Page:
9000 Hwy 43 Jackson AL 36545
Hwy 17 N Chatom
Phone:  800-323-9081
Clarke-Washington EMC is a cooperative form of business owned by its member-owners. The member-owners govern and set policy for CWEMC through a nine-member board of directors. Members of the board of directors help develop policies for the operations of the cooperative. The general manager and his staff carry out the day-to-day management of the cooperatives.

The cooperative is a distribution cooperative serving members in Clarke and Washington counties, and portions of Wilcox and Monroe counties in southwest Alabama. The cooperative owns 19,937 meters on some 4,130 miles of line.

Over 80 years of dedicated service

In July of 1937, a new day dawned in better living conditions and a pathway toward progress for thousands of people living in the rural areas of Clarke and Washington counties and surrounding areas.

The newly organized Clarke-Washington Electric Membership Corporation activated its first lines and turned on the electric lights in rural areas, which had long been denied the conveniences of electricity. It was a historic moment in many ways. And it was the climax of several years of hard work by farsighted community leaders in this area.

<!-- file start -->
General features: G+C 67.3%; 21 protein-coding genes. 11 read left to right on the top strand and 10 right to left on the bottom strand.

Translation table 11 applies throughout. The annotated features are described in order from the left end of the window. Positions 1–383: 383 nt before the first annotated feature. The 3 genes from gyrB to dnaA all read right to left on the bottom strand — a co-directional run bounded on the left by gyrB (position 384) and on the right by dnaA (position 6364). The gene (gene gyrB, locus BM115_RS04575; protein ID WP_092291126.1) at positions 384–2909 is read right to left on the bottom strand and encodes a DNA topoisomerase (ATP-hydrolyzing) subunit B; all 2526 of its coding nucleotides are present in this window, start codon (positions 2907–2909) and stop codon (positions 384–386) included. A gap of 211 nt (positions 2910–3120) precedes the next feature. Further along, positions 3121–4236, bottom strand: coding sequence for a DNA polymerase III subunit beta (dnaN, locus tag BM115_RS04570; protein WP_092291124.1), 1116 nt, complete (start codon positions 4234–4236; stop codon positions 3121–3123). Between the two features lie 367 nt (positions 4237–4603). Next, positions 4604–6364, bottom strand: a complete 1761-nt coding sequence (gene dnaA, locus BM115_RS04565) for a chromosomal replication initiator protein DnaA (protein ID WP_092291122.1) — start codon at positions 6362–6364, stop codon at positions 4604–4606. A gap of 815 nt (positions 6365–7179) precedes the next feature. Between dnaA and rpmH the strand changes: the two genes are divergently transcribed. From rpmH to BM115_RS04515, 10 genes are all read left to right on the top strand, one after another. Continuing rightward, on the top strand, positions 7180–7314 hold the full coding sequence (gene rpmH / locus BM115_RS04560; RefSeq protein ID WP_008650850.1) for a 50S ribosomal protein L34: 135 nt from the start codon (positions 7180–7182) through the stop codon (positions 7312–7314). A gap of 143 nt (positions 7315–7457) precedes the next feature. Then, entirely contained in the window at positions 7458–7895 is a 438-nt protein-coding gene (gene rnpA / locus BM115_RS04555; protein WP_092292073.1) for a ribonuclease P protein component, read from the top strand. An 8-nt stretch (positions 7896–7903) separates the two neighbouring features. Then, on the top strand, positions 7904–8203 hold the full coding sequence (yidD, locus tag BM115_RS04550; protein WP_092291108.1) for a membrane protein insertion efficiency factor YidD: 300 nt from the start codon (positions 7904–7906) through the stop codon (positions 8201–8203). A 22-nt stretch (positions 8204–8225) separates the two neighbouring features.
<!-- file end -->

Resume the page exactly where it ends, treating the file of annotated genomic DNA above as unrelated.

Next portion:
Less than 10 percent of the rural homes in Alabama had electricity at the time, and the percentage in Clarke and Washington Counties was even lower than the statewide average. Light for reading was supplied by kerosene lamps. Today’s modern household appliances were unknown to the average rural home and on the farm.

Acting to meet the need for rural electric service across the nation, the federal government took action. On May 11, 1935, President Franklin D. Roosevelt signed an executive order, which created the Rural Electrification Administration. REA, as the new agency was known, would lend power companies low interest money to erect poles, install transformers, and extend the lines into rural areas.

In many cases, they said they could not make a profit for their stockholders by supplying electricity in rural areas where they would have fewer customers per mile of line than in the cities and towns.

First electric cooperative in Alabama

And so, rural people formed their own cooperatives and borrowed money from the REA to construct and operate their own power systems. The first of these rural electric cooperatives to be organized in Alabama was Clarke-Washington Electric Membership Corporation.

It was organized March 2, 1936 in Coffeeville, with the following serving as incorporators:

Joe C. McCorquodale, Sr., of Salipta, President
Ben Glover, of Leroy, Vice President
C.R. Myrick, of Coffeeville, Secretary-Treasurer
R.S. McNeil, of St. Stephens
H.E. Langlois, of Suggsville



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